The “us” develops into the group called “the people Israel,” first described in the Book of Exodus as the descendants of Joseph and his brothers who “multiplied and grew exceedingly strong.” This is still a tribal identification. The text says that the new king in Egypt became concerned that the Israelites were increasingly numerous and so taskmasters were set over them who oppressed them through forced labor.

       Fast forward to the nineteenth century and the concept of “us” has developed into the nation state. Nations now identify themselves through their common characteristics. Historically, the origins can be traced back to the fall of the Roman Empire as tribal groups such as the Picts, Angles, Gauls and Visigoths among others emerge and begin to form the people we now call Scots, English, French and German. The tribal base morphed into broader based groups usually united by language.

      Relationships developed along the nation state lines and indeed, some of our own nativism in the United States developed as a reaction to the changes in society from the influx of immigration. Even between 1770 and 1790 when the first Census was completed, the pop-ulation almost doubled from 2.1 million to just shy of 4 million. Although some of this growth came from natural increase, much of it was the result of immigration, some willing, some forced. Native Americans were not counted originally.

       Developing relationships among people we consider like ourselves is more difficult than developing them with those who are different both in ethnic group and religion. There was a time when Catholics and Protestants did not even talk to each other, but now in some areas even the Roman Church has joined Protestants on this 500th anniversary of the Reformation in joint commemorative worship.

       In developing relationships with others, we need to remember to call their names. This is more than just saying Joe or Mary, or even names for our pets. This is part of recognizing the intrinsic worth of every living creature from that sand crab on the shore to those persons we eschew because of political differences. It means recognizing that the other may be very much like ourselves.

       It’s just as difficult to establish a relationship with God who like the shepherd in this morning’s reading does call our names. Sometimes we do not know that our names are being called. We may have an expectation of what God’s voice should be like but it is sometimes masked through the voices of others. That’s when it’s most difficult to hear.

      In 1 Kings, there’s the story of Elijah at Mount Horeb listening for God’s voice, which came to him not in the earthquake or the fire, but in a low whisper, a still small voice, the sound of a gentle blowing, the very breath of God. Another way of speaking of God’s breath is to speak of God’s Holy Spirit, or Wisdom, the Spirit of inquiry and discernment. And certainly when we ask questions, we do hear God’s voice, not in definitive answers but in the spirit of inquiry.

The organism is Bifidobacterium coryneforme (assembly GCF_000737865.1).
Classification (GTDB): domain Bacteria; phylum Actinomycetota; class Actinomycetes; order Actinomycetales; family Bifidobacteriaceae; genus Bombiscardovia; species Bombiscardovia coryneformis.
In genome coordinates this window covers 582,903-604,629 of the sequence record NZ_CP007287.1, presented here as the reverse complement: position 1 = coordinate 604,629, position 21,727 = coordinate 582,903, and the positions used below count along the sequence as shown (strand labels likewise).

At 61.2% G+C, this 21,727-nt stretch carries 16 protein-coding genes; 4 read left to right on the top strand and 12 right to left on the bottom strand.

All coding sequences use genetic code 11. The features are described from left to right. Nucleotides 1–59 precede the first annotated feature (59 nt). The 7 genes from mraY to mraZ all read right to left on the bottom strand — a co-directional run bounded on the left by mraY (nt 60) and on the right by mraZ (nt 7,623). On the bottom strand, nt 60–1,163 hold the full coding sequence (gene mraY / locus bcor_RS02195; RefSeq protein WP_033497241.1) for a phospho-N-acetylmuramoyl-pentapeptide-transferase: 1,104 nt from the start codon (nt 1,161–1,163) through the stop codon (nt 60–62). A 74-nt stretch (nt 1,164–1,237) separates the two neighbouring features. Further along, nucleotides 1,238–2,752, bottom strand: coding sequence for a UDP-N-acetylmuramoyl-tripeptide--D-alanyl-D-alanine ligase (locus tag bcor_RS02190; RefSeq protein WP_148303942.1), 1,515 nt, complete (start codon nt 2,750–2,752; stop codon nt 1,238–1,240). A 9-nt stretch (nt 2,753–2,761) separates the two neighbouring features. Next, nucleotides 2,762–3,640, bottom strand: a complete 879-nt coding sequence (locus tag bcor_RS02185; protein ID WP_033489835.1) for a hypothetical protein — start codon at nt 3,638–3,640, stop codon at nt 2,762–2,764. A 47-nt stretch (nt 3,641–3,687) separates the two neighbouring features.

Here we hear God calling our names. As I said earlier, naming is critical in developing relationships whether it is with others or with God. Just as we name God in our lives so, too, does God name us, not in the same way that we often name others.We are named human encompassing all of humanity regardless of ethnic group, language, race, religion, and even evil as well as good. This last is the most difficult to accept.

       How is it that we can find God’s voice through evil? This past week the white nationalist Richard Spencer spoke at the University of Florida. He was obviously hoping for anti-nationalist violence to help build his movement of hate. However, protests were peaceful and open. The violence was caused by three of his supporters who began firing weapons at protesters. Fortunately, no one was hurt unlike Charlottesville.

We find God’s voice in the response of people to the hate he preaches and in peaceful nonviolent response to his message, his movement is diminished. Even those who hate need care and ministry; for I honestly believe that in the end care and concern will win the day. We hear God’s voice in our care for others no matter who they are or what they profess. This is probably the most difficult way to hear and respond to the voice.

      We cannot shut out the people who differ from us. As Christians we must believe that God’s Holy Spirit can transform lives, even the lives of people who hate everything that is different from themselves. We need to call them by name, both individually and as a group that stands not for inclusion but for hate.

       In the movie, Babe wins over the border collies by showing them a better way to herd sheep. In our lives, we need to learn how to talk to those who would destroy our society in order to build a society that is stronger and more unified.In this way we respond to the call of God, who calls us by name.

       Let us come together in prayer: Holy Spirit of Wisdom of God, help us to learn how to call others by name and to respond in a spirit of love and care. In the name of him who cared for us all, even Christ Jesus our Lord. Amen.